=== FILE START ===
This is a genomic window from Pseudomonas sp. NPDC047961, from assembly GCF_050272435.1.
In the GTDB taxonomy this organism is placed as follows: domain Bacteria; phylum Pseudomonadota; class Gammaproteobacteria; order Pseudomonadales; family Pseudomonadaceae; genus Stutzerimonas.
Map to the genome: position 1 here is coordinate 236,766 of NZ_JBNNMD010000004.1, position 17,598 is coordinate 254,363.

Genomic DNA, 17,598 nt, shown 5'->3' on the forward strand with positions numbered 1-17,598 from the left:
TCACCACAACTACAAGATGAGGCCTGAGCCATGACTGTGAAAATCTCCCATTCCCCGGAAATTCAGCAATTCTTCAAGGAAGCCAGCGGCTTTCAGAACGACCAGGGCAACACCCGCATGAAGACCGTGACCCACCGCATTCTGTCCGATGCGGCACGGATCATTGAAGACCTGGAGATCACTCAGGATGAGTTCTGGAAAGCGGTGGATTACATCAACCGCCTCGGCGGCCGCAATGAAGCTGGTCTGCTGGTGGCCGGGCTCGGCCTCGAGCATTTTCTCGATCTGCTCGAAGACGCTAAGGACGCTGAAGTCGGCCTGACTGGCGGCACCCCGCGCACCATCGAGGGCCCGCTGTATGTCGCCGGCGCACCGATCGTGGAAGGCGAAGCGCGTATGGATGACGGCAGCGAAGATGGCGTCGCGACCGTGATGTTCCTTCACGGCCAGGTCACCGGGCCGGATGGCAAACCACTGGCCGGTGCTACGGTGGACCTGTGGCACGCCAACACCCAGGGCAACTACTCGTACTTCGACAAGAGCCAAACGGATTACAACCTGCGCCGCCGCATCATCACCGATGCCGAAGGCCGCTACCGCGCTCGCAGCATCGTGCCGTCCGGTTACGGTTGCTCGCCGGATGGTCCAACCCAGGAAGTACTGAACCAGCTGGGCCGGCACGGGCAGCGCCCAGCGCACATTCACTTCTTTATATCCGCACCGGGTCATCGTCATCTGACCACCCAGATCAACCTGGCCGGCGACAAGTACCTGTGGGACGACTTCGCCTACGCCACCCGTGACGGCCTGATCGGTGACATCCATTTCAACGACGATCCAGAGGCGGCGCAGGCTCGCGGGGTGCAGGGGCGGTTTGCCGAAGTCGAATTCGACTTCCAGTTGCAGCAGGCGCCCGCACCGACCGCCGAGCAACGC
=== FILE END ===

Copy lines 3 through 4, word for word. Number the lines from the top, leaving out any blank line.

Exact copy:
Map to the genome: position 1 here is coordinate 236,766 of NZ_JBNNMD010000004.1, position 17,598 is coordinate 254,363.

Genomic DNA, 17,598 nt, shown 5'->3' on the forward strand with positions numbered 1-17,598 from the left: